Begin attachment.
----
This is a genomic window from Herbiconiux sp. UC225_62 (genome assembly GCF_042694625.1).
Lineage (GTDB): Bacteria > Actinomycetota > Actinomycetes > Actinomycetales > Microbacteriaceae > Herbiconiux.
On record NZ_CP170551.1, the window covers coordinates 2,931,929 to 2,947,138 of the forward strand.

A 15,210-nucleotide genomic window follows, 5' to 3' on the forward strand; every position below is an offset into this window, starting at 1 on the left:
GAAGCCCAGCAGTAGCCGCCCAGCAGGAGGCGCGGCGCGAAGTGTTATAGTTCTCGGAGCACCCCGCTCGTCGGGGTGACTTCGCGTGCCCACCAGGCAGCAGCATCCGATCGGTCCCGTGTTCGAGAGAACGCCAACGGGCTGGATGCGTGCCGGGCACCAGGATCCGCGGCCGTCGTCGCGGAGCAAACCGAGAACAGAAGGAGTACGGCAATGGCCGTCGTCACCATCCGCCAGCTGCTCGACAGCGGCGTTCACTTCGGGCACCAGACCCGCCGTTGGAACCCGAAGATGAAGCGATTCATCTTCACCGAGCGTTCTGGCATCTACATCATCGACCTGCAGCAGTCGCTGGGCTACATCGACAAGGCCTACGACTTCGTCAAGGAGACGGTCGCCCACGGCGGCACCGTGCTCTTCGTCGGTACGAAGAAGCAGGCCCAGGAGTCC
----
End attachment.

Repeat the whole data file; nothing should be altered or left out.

This is a genomic window from Herbiconiux sp. UC225_62 (genome assembly GCF_042694625.1).
Lineage (GTDB): Bacteria > Actinomycetota > Actinomycetes > Actinomycetales > Microbacteriaceae > Herbiconiux.
On record NZ_CP170551.1, the window covers coordinates 2,931,929 to 2,947,138 of the forward strand.

A 15,210-nucleotide genomic window follows, 5' to 3' on the forward strand; every position below is an offset into this window, starting at 1 on the left:
GAAGCCCAGCAGTAGCCGCCCAGCAGGAGGCGCGGCGCGAAGTGTTATAGTTCTCGGAGCACCCCGCTCGTCGGGGTGACTTCGCGTGCCCACCAGGCAGCAGCATCCGATCGGTCCCGTGTTCGAGAGAACGCCAACGGGCTGGATGCGTGCCGGGCACCAGGATCCGCGGCCGTCGTCGCGGAGCAAACCGAGAACAGAAGGAGTACGGCAATGGCCGTCGTCACCATCCGCCAGCTGCTCGACAGCGGCGTTCACTTCGGGCACCAGACCCGCCGTTGGAACCCGAAGATGAAGCGATTCATCTTCACCGAGCGTTCTGGCATCTACATCATCGACCTGCAGCAGTCGCTGGGCTACATCGACAAGGCCTACGACTTCGTCAAGGAGACGGTCGCCCACGGCGGCACCGTGCTCTTCGTCGGTACGAAGAAGCAGGCCCAGGAGTCC